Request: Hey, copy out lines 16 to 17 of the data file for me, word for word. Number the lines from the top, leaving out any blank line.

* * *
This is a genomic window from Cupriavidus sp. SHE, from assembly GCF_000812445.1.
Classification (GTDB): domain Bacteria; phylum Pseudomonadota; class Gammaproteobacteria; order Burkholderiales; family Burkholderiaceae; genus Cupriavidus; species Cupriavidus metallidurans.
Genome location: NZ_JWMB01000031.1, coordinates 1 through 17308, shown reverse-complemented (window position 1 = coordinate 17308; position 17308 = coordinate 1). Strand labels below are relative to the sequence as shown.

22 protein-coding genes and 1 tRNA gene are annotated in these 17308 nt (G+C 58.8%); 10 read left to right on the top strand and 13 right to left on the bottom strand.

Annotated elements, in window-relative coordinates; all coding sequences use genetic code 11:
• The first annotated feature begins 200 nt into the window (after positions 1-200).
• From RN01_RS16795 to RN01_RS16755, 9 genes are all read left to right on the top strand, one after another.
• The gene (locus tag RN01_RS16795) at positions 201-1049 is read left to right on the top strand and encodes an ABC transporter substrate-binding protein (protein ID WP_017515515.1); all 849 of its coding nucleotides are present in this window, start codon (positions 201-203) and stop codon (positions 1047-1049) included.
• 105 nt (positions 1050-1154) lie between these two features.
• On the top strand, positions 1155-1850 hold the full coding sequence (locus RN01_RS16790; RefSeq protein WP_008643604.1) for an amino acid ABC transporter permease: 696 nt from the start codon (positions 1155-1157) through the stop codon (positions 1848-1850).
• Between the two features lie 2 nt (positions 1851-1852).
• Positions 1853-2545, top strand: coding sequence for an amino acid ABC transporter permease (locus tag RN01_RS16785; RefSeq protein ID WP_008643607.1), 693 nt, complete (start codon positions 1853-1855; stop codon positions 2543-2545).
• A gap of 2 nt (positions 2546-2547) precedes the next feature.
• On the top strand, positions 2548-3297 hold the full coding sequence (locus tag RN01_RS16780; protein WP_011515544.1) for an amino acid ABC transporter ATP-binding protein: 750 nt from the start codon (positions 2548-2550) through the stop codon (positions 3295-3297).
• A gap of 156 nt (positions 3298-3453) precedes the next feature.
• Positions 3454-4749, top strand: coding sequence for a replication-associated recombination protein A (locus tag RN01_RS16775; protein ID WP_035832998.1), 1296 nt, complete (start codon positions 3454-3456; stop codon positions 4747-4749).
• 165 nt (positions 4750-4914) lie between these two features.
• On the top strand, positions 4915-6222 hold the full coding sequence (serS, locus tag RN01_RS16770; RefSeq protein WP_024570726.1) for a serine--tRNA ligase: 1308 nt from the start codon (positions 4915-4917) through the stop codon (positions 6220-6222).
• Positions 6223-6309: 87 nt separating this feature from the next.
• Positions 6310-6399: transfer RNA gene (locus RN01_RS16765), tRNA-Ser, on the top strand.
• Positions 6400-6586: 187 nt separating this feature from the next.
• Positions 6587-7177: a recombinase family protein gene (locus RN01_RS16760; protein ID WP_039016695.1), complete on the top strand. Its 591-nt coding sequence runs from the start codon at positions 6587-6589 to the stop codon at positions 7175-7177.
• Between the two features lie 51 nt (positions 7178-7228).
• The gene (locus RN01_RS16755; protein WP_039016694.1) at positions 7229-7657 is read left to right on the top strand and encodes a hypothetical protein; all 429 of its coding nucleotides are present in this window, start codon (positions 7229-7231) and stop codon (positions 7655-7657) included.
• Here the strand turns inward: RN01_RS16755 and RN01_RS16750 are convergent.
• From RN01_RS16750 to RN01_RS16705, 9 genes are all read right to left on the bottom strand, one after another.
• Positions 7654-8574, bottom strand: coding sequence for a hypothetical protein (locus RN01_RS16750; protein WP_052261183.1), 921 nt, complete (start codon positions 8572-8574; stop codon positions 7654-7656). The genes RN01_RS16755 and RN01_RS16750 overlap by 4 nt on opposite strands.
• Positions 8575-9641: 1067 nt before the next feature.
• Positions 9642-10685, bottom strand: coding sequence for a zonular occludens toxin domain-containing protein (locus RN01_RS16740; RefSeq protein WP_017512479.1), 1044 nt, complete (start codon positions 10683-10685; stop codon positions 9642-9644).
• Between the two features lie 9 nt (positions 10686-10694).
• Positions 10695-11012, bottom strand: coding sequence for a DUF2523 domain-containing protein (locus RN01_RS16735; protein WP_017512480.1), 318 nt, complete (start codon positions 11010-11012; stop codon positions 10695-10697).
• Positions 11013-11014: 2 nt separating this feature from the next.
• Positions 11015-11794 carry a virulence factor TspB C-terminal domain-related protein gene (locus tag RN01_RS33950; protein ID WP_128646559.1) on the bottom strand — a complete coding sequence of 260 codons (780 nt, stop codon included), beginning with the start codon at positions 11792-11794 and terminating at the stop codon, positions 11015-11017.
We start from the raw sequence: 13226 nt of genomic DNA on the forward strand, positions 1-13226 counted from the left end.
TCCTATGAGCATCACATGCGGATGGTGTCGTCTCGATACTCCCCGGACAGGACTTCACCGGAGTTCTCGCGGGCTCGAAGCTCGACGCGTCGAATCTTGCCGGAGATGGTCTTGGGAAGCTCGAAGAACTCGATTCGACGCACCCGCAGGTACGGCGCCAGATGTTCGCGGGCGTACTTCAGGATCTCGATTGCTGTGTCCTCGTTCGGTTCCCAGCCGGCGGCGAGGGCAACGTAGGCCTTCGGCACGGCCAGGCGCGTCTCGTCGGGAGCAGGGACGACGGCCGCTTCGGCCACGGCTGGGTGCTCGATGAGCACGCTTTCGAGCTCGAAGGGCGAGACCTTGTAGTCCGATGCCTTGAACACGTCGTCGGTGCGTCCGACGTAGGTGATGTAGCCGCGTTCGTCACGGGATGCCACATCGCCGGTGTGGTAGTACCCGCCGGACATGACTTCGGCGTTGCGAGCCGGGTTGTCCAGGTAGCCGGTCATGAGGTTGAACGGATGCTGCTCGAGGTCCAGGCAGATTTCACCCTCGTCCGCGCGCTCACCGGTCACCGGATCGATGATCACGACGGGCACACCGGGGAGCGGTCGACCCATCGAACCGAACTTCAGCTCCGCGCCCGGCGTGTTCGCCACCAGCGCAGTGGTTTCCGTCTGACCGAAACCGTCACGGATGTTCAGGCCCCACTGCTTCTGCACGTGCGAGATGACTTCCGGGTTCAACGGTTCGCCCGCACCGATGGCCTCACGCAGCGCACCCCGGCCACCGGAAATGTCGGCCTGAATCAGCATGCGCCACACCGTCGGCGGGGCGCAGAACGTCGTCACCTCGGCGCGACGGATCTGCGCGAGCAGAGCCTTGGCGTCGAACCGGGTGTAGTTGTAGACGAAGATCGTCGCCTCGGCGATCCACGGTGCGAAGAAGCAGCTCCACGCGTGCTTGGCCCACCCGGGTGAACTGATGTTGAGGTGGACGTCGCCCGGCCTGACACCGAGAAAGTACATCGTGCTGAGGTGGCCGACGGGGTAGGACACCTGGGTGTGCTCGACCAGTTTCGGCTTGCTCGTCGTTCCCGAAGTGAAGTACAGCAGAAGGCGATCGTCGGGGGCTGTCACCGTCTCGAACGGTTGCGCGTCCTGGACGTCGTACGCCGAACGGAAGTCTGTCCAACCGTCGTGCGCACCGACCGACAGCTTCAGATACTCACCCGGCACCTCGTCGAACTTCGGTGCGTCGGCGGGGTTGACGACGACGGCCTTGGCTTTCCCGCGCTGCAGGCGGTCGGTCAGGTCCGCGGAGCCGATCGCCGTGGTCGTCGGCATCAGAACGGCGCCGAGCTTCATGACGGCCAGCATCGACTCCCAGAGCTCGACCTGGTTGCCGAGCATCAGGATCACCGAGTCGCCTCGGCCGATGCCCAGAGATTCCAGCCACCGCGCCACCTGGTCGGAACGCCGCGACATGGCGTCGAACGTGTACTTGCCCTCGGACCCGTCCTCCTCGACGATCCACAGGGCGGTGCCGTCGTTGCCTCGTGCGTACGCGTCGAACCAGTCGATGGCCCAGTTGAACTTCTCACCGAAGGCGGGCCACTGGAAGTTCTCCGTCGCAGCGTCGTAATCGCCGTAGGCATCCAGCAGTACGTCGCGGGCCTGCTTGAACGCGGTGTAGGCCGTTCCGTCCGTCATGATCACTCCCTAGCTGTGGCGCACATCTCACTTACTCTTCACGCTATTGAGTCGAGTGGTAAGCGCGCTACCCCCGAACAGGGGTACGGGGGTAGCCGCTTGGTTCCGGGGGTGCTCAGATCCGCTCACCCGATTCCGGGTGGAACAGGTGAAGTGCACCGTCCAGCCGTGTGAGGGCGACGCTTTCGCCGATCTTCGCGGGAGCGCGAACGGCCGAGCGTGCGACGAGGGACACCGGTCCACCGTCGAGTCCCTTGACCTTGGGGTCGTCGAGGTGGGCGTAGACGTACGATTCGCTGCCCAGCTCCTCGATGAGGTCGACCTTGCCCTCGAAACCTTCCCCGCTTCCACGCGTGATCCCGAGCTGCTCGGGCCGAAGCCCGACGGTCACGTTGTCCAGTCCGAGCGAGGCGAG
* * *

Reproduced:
• Positions 3454-4749, top strand: coding sequence for a replication-associated recombination protein A (locus tag RN01_RS16775; protein ID WP_035832998.1), 1296 nt, complete (start codon positions 3454-3456; stop codon positions 4747-4749).
• 165 nt (positions 4750-4914) lie between these two features.